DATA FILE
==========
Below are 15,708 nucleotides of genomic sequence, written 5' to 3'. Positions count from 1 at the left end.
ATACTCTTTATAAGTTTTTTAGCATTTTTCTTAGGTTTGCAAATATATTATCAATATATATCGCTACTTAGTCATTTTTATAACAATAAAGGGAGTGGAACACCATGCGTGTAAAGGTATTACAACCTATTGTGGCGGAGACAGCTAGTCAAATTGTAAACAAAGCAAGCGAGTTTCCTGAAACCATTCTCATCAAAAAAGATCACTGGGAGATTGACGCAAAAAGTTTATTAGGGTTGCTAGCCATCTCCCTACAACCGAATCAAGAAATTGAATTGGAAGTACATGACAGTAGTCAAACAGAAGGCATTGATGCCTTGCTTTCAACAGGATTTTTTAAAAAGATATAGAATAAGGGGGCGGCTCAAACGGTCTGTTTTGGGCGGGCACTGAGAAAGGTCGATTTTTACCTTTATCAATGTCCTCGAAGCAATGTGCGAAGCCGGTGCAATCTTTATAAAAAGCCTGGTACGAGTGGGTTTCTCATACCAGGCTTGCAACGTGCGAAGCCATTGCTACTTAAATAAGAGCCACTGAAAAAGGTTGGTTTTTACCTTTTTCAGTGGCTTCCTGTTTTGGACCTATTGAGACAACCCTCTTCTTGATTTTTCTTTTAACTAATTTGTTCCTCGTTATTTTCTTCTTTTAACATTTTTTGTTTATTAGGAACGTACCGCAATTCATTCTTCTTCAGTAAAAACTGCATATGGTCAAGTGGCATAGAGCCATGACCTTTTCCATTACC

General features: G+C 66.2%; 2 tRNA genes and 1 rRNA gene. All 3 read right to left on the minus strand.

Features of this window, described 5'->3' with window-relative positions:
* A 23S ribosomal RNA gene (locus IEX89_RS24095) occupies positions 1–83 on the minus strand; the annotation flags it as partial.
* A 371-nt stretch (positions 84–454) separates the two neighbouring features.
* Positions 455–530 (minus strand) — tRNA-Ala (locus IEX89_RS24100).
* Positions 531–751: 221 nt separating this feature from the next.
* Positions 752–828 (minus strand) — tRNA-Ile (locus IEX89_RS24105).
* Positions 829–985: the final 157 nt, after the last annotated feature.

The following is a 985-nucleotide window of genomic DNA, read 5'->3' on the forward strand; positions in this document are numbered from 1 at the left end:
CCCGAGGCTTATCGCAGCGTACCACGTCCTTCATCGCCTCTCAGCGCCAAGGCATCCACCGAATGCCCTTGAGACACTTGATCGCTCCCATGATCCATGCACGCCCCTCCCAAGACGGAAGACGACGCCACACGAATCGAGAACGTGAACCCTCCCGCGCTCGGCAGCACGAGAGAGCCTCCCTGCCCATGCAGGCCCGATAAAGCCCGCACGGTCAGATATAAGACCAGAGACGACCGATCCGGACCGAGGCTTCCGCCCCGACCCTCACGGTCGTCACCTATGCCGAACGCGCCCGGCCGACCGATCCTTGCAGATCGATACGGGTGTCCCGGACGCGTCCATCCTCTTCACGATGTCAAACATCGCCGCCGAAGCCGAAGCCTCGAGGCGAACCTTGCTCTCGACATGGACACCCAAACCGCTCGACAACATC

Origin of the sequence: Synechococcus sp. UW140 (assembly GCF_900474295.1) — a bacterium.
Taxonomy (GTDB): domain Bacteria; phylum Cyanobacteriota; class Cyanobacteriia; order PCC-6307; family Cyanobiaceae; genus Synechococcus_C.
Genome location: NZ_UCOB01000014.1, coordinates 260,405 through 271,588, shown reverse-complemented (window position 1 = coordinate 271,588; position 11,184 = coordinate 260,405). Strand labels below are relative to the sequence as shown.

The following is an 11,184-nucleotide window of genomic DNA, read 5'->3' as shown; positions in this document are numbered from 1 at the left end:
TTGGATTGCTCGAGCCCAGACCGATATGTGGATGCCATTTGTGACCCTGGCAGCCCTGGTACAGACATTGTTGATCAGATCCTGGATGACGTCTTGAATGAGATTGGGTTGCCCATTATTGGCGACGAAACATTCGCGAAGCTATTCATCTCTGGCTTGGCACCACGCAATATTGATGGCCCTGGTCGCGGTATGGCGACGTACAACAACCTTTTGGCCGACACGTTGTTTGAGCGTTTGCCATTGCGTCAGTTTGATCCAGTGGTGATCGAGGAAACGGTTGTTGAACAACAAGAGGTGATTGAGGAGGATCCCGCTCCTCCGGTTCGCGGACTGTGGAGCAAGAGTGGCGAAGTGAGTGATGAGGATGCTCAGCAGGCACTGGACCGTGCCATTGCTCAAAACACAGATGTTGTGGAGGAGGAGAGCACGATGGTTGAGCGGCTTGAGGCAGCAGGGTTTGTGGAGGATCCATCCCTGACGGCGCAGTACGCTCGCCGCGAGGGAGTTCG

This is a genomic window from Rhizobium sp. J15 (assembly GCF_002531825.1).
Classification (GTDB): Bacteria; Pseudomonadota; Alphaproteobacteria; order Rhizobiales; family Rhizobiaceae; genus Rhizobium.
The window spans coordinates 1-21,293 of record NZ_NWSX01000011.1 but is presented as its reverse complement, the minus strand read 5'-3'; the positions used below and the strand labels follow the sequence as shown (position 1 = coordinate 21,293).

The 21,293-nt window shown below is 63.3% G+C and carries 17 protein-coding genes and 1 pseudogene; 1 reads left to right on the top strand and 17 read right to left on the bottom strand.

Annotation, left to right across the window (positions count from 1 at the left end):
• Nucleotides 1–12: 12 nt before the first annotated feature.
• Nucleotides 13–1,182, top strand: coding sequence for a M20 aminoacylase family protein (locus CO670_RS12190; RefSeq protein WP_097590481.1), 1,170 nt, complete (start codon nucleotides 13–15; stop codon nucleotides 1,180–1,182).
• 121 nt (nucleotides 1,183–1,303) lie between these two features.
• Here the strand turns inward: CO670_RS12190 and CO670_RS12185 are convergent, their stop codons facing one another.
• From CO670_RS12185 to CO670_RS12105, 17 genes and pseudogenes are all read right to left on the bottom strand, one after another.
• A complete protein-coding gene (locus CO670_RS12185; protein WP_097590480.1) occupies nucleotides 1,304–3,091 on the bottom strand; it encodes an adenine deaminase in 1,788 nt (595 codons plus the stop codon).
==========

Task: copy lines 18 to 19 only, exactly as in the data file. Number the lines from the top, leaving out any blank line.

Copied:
This is a genomic window from Rhizobium sp. J15 (assembly GCF_002531825.1).
Classification (GTDB): Bacteria; Pseudomonadota; Alphaproteobacteria; order Rhizobiales; family Rhizobiaceae; genus Rhizobium.